The battle of The Little Bighorn as produced an industry of books, and articles and has become a canonical / iconic event. This is sort of surprising given that the event wasn’t much more than a skirmish and in the great scheme of things not really all that important.

In fact the largely inordinate amount of attention given to this event is in itself a fascinating topic. However it seems to be one that attracts little attention. Instead the battle of The Little Bighorn has been dissected, analysed and evaluated and written about over and over again. In fact this small battle has been analysed to death. I suspect that the real reason for the fascination with the battle is not the battle itself but its context. By context I mean two factors, both closely linked; one is historical and the other is mythical.

Sunday, May 29, 2011

Freud’s Slip


Psychoanalysis and Freudianism have taken many blows in the past 30 years or so. All of which have steadily worn out Freud’s welcome in scientific circles. Certainly in most Psychology departments in universities Freudianism as science is not taken seriously. In fact Freudianism seems to be taken much more seriously by literary critics as a way to analyse literature than by psychologists. All of this is ignored by Freudians who living and working in a hermetically intellectually sealed environment ignore all this while the scientific foundations of Freudianism wither away to reveal nothing.1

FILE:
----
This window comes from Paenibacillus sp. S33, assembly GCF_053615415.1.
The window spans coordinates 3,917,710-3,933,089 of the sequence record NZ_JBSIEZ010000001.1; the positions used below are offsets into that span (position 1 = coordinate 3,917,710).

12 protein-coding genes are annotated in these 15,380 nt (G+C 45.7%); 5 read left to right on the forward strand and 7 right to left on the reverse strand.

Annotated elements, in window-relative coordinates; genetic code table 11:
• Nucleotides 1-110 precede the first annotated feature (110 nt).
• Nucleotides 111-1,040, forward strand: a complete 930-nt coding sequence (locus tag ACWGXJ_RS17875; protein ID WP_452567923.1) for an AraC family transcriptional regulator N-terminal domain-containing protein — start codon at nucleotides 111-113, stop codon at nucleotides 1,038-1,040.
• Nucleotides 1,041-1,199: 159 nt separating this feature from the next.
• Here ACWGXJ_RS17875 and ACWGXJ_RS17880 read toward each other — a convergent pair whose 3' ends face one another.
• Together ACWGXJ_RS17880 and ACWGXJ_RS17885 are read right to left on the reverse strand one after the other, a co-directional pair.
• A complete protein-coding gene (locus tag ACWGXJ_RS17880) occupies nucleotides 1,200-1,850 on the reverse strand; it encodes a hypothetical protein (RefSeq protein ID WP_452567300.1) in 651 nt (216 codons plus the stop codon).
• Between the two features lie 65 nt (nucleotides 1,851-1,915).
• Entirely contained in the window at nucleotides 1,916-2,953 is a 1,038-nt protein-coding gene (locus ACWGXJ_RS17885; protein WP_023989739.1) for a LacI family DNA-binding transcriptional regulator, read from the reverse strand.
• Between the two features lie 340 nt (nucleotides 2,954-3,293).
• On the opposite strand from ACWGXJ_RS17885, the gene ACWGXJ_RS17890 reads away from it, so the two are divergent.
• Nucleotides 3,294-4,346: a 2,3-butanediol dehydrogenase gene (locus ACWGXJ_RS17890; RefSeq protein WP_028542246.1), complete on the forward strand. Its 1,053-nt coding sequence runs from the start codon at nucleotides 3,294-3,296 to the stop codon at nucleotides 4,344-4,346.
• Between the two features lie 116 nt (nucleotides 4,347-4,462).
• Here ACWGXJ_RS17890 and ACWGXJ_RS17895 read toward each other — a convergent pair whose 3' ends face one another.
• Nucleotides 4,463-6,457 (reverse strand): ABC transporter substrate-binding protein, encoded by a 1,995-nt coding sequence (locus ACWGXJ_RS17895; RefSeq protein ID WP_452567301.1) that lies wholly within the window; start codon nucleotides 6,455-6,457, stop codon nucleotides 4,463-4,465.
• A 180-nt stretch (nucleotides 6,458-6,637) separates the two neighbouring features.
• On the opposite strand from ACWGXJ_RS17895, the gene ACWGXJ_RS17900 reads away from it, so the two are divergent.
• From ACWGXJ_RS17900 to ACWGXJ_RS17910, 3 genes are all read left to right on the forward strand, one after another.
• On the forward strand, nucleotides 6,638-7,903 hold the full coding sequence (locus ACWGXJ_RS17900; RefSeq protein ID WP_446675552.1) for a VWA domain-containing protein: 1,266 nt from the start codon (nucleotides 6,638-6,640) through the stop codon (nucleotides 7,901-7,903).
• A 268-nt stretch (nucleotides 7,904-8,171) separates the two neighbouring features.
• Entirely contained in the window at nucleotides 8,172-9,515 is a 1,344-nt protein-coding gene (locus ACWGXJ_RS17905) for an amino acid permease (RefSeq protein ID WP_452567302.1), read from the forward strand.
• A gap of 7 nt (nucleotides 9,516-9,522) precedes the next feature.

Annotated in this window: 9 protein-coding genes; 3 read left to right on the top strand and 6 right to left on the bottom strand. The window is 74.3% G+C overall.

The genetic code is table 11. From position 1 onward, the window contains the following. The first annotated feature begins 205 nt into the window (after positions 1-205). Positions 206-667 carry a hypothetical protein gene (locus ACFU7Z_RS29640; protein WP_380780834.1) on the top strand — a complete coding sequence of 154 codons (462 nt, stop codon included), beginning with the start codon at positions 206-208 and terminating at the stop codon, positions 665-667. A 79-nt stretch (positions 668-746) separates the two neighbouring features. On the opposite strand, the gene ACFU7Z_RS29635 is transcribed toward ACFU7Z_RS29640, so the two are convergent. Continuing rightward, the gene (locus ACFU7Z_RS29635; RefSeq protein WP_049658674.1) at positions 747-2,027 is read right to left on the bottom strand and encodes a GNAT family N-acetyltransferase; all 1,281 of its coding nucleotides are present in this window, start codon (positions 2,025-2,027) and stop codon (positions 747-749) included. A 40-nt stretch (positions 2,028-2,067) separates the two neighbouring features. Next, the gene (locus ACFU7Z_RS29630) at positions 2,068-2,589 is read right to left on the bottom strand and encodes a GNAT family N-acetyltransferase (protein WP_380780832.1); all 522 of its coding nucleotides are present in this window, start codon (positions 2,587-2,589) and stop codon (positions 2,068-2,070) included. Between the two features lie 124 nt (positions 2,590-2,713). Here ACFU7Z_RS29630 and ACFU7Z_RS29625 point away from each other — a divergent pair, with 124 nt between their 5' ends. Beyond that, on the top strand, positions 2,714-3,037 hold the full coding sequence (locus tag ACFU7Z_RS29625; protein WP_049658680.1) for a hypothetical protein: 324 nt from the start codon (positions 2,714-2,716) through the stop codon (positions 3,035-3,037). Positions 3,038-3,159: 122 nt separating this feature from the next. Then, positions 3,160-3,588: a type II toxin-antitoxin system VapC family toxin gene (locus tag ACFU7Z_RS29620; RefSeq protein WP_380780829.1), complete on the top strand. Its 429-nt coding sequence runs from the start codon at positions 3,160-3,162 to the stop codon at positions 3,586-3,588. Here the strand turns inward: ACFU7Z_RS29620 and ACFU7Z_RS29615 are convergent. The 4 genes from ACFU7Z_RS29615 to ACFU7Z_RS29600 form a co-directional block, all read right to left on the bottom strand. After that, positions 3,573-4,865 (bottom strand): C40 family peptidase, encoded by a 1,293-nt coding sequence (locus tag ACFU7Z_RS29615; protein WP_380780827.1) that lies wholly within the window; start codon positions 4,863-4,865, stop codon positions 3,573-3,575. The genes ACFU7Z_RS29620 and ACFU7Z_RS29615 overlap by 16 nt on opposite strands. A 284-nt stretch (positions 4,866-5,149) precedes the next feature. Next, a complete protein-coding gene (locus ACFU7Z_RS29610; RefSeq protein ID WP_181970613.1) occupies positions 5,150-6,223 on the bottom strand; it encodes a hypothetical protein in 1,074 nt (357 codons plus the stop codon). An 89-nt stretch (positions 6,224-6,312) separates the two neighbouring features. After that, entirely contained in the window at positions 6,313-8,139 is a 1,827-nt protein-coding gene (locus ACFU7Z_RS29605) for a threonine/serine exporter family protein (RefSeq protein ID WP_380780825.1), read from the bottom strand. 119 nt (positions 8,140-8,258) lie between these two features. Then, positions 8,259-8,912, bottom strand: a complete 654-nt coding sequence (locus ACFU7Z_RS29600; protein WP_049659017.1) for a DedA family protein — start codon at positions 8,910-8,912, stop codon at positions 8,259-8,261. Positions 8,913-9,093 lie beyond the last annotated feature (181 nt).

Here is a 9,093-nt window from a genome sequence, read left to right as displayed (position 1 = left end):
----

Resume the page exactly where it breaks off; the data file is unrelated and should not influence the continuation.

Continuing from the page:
Saturday, May 21, 2011

Diffusionistic Fantasies
Part VI
Prescott’s Good Sense

William H. Prescott

William H. Prescott, was a noted American Historian. Today he is best known for his massive History of the Conquest of Mexico and his History of the Conquest of Peru.1 Both still in print and often published together as a single volume.